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  • Oh nipples, without you chests would be pointless.

  • Hello everyone, Julian here for DNews.

  • Nipples: everybody has them, but you probably don’t pay them much attention.

  • That is unless youre cold, aroused, or talking about science

  • and your little bosom buddies decide to stand at attention for all the world to see.

  • How do nipples get hard, and what purpose does this serve?

  • Answering the how is a bit easier than answering the why, especially thanks to a recent study published in Nature Neuroscience.

  • Researchers were interested in the sympathetic nervous system, which is

  • most known for its role in the fight-or-flight response.

  • If youre not familiar with it, of course weve covered it, and

  • you can check out that video to learn about it in-depth.

  • But back to the researchers -- When they were examining the sympathetic nervous system in mice,

  • the researchers found that it was more specialized to respond to specific stimuli than previously assumed.

  • The scientists followed nerves in the system from where they originated in the spinal cord

  • to where they connect to other structures like the blood vessels, muscles, and yes,

  • nipples.

  • They found there were 8 distinct types of neurons wired to specific areas, each expressing

  • different genes and responding to different stimuli.

  • So there is actually a type of neuron that exists just to make your nipples erect.

  • When these neurons are activated by the neurotransmitter norepinephrine, they cause erector muscles

  • to contract, tightening your areola and causing your milk duds to harden.

  • Titillating as this information is, it still doesn’t answer why nipples need to get hard

  • in the first place.

  • What’s the point of the point?

  • The most obvious reason is for breast feeding.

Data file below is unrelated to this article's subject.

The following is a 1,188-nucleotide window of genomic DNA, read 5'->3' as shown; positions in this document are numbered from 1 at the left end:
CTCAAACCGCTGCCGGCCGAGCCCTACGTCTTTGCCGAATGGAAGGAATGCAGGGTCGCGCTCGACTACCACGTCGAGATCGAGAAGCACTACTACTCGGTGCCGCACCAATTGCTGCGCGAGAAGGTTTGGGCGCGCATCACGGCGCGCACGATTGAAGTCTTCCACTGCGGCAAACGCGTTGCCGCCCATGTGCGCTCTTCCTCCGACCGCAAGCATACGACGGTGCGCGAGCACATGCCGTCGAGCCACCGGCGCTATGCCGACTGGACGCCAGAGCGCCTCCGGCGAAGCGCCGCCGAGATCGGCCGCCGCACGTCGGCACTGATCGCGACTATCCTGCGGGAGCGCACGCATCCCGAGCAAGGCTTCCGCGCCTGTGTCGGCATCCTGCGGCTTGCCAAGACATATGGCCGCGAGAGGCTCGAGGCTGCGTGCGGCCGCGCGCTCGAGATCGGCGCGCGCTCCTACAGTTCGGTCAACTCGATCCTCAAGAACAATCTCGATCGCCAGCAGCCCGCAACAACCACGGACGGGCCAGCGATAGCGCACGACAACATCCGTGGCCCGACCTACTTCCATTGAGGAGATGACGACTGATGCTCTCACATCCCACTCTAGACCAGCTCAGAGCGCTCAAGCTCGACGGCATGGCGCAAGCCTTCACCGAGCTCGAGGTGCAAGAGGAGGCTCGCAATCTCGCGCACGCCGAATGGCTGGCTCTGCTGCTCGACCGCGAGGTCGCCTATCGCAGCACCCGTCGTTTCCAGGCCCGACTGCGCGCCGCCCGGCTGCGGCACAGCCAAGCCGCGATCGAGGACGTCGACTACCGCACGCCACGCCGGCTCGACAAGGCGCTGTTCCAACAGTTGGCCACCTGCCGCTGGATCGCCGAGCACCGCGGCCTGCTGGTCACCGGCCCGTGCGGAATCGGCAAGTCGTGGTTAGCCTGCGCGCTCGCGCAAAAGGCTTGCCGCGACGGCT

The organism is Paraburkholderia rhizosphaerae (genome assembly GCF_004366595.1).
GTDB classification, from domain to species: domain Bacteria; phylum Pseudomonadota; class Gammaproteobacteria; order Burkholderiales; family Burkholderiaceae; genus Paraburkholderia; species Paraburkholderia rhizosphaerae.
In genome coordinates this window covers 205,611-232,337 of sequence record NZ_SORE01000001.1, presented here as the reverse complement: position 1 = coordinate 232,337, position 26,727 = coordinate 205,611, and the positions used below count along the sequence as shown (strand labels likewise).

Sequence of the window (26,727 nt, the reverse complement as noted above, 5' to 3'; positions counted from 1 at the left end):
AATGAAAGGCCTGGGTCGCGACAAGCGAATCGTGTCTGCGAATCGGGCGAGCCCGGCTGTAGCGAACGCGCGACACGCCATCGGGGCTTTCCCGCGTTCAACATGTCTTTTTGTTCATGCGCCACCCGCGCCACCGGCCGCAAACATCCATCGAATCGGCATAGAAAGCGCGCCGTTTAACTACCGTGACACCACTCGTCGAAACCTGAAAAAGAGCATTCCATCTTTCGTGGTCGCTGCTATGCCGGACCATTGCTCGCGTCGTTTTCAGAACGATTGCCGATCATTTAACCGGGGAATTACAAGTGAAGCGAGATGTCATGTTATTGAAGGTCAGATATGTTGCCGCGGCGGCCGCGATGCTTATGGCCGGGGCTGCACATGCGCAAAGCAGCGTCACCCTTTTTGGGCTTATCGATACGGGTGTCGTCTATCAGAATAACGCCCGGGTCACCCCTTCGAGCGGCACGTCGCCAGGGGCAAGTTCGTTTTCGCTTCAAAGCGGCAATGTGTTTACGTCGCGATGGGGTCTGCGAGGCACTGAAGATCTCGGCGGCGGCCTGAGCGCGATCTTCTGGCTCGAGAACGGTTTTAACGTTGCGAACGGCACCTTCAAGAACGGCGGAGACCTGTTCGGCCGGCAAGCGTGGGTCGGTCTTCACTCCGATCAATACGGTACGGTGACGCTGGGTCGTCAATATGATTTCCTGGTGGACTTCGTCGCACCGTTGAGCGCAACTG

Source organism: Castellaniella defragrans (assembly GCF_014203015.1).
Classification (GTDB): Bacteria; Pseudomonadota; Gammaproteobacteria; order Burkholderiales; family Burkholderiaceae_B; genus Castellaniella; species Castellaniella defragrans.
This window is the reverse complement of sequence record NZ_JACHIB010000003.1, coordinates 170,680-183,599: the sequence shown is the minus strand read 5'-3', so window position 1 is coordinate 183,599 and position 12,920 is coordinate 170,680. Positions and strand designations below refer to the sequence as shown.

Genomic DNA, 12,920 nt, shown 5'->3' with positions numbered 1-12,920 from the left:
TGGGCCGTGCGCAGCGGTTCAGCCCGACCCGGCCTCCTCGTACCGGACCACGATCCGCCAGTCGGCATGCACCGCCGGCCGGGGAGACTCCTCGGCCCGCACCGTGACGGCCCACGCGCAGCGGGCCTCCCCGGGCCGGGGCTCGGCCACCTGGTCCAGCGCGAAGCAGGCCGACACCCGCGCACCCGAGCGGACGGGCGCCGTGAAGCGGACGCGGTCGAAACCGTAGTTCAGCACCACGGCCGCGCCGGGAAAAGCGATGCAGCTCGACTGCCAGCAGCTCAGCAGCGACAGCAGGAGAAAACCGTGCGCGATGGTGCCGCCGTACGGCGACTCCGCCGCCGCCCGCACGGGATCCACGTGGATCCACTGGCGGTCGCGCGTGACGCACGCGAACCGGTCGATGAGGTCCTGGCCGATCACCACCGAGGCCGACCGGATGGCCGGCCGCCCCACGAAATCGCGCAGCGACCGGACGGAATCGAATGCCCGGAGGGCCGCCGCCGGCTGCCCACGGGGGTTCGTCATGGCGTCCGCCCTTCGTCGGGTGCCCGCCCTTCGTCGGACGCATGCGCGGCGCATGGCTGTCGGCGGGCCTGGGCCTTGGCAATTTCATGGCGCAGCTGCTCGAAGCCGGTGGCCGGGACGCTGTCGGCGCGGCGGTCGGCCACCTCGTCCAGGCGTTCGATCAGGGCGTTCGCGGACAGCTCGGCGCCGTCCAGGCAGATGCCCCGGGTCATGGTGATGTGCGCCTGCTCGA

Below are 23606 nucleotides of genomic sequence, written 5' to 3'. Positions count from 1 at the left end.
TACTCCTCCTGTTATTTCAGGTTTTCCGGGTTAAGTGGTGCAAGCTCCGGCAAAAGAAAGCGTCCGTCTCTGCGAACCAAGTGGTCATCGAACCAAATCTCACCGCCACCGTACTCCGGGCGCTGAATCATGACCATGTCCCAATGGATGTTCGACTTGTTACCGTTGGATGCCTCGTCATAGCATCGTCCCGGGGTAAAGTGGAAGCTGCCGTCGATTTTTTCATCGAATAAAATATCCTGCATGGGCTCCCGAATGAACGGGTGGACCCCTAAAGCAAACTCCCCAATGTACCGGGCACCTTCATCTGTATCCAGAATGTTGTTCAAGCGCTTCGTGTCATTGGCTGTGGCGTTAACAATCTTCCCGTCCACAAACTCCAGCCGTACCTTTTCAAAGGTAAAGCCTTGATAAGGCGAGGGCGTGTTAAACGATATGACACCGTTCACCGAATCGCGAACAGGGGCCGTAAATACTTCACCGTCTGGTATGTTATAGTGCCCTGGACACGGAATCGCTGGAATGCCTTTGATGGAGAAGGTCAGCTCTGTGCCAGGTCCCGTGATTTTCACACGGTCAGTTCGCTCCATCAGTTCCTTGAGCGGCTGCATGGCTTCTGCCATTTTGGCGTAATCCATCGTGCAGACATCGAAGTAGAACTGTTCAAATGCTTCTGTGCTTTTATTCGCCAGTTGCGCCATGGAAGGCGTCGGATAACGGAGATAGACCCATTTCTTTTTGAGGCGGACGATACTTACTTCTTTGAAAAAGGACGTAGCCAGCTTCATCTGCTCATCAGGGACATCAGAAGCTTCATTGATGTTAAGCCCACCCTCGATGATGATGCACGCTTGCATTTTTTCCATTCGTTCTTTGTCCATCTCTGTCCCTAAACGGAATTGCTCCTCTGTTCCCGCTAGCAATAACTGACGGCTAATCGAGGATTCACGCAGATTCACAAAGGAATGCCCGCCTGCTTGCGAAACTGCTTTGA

• A baby’s suckling reflex is activated when something strokes the roof of their mouth,

  • so a stiff nipple will help get the little sucker to latch on for a meal.

  • But what about when it’s time to make a baby, or when it’s cold, or when nipples

  • go rogue and pitch a shirt-tent for no obvious reason?

  • Science is a little more perplexed about that.

  • It’s possible that hard nipples are supposed to serve as a signal of arousal, but it’s

  • a pretty terrible signal if it also shows up just because it’s cold.

  • That’s like having a thermometer where all the numbers are replaced with winking emojis,

  • it tells you nothing!

  • It’s possible we get nipply when it’s nippy because the muscles in our areolas and

  • under our hair follicles respond to the same stimuli. The scientists who discovered what

  • I will heretofore call thenipple neuronfound another kind of neuron that also responds

  • to norepinephrine and causes your hair to stand on end.

  • This might be a vestigial trait from when we were more hirsute, and our hair puffed

  • out to trap air and keep us warmer.

  • It’s also frequently suggested our hair rises in stressful situations in an effort

  • to make us look bigger.

  • You can imagine how puffed out hair would be helpful when youre being attacked by

  • a predator, though it’s a little harder to see how stiff nips will intimidate a bear.

  • Maybe itll think youre aroused and be kind of weirded out.

  • If the only surefire reason nipples get stiff is to help with breastfeeding, then why do

  • men even have nipples?

  • It’s a classic question, and it’s one that deserves a classic episode, so I’ll

  • let Laci Green explain it here.

  • The human body is totally fascinating and awesome and if there are any weird bodily

  • phenomenons you’d like us to explain, tell us!

  • You can let us know in the comments, subscribe for more and I'll see you guys next time on DNews.

Oh nipples, without you chests would be pointless.

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B2 neuron stiff hair puffed norepinephrine nipple

Why Do Nipples Get Hard?

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    posted on 2016/09/29
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